After providing customers with affordable video game, music, and ebook packages, the Humble Bundle is giving comedy a shot. The pay-what-you-want distribution service has put together its first ever Humble Comedy Bundle, offering up specials from Louis CK, Maria Bamford, and other top comedians for whatever price the purchaser chooses.

The Humble Bundle got its start by offering up a group of indie video games, all of which had previous attained some degree of popularity via platforms like Steam. In addition to being DRM-free, the Humble Bundle allows each buyer to split his purchase however he pleases between participating creators, charities like Child’s Play, and the Humble Bundle platform itself. It also entitles the purchaser to a sense of superiority based on all the cool indie games he gets to share with his friends.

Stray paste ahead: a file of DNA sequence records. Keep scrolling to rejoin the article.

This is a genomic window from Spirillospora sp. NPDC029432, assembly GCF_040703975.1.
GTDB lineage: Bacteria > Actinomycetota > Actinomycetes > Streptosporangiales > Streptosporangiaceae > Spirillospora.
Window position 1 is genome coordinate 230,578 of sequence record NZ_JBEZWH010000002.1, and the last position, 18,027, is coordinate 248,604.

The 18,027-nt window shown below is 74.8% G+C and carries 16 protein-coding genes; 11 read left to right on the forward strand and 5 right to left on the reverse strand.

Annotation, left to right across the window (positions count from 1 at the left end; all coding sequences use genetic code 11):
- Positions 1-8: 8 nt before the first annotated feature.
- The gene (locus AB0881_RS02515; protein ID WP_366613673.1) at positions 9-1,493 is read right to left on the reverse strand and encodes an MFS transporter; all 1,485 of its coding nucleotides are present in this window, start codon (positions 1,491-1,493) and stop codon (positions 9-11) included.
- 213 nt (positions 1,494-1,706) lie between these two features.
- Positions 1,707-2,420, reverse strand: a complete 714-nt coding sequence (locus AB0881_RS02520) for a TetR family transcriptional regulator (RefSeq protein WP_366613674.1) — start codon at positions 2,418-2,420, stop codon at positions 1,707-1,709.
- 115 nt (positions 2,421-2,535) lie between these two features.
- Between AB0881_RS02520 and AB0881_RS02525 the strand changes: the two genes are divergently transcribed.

More than a dozen bundles later, the various Humble Bundles (eight of which have offered indie video game packages) have raised more than $50 million, with $20 million going to charity and six digit sums going to many of the creative teams. The platform’s success is a reminder that monetized Internet content isn’t universally ignored; consumers only want to have control of their own terms.

In bringing this system to comedy, the Humble Bundle has enlisted the help of six popular performers, who have all contributed their specials to the combo. Half of these acts–CK, Bamford, and Jim Norton–are contributing videos to mix (with Bamford’s Special Special Special arriving by way of Chill). Thus far, nearly 20,000 bundles have been sold, accumulating more than $167,000 in revenue.

The inclusion of three videos in an otherwise audio-only package may not seem like a step towards the Humble Video Bundle, but keep in mind that pay-to-view platforms like Chill and VHX also started by distributing comedy specials before moving on to more exciting, unique projects. The Humble Bundle will never be a great asset for entirely unknown creators, but it has proven itself to be a lucrative and morally-just platform. Should it fully transition into online video, semi-notable creators should do whatever it takes to bundle up.

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